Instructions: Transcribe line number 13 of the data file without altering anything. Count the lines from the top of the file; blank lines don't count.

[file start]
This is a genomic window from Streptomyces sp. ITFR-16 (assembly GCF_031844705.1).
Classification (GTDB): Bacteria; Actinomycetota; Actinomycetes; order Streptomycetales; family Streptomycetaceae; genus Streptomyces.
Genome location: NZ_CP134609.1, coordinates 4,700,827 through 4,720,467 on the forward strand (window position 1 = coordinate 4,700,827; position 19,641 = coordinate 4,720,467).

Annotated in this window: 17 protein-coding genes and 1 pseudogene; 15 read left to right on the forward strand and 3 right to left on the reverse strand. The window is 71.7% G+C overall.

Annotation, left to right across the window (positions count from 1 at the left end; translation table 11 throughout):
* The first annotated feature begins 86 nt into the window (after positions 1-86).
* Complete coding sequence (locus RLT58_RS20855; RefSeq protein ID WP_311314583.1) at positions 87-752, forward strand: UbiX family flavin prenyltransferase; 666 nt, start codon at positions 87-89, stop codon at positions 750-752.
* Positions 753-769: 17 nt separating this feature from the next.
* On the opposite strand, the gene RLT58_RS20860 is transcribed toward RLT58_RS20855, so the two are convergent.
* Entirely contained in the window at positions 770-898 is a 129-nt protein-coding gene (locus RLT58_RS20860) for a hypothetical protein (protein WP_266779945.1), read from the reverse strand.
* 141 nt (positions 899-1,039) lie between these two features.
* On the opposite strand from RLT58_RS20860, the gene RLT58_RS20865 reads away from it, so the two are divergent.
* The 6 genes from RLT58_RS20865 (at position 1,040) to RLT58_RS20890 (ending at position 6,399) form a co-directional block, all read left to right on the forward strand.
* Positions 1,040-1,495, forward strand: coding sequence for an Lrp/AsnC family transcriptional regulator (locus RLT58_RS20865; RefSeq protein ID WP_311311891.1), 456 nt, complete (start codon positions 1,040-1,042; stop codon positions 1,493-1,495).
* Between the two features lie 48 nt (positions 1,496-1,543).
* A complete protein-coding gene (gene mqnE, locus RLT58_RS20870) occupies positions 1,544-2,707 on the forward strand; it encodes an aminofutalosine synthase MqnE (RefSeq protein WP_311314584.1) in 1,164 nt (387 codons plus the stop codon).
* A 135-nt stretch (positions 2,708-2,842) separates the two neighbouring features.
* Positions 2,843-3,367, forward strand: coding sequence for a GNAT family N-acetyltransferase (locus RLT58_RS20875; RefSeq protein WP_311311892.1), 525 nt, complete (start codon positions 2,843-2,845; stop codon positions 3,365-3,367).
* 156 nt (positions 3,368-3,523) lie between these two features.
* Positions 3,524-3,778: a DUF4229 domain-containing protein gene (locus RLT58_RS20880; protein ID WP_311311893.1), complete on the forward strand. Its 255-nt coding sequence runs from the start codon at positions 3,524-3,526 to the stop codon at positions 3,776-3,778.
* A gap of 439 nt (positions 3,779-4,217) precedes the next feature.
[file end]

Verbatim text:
* The 6 genes from RLT58_RS20865 (at position 1,040) to RLT58_RS20890 (ending at position 6,399) form a co-directional block, all read left to right on the forward strand.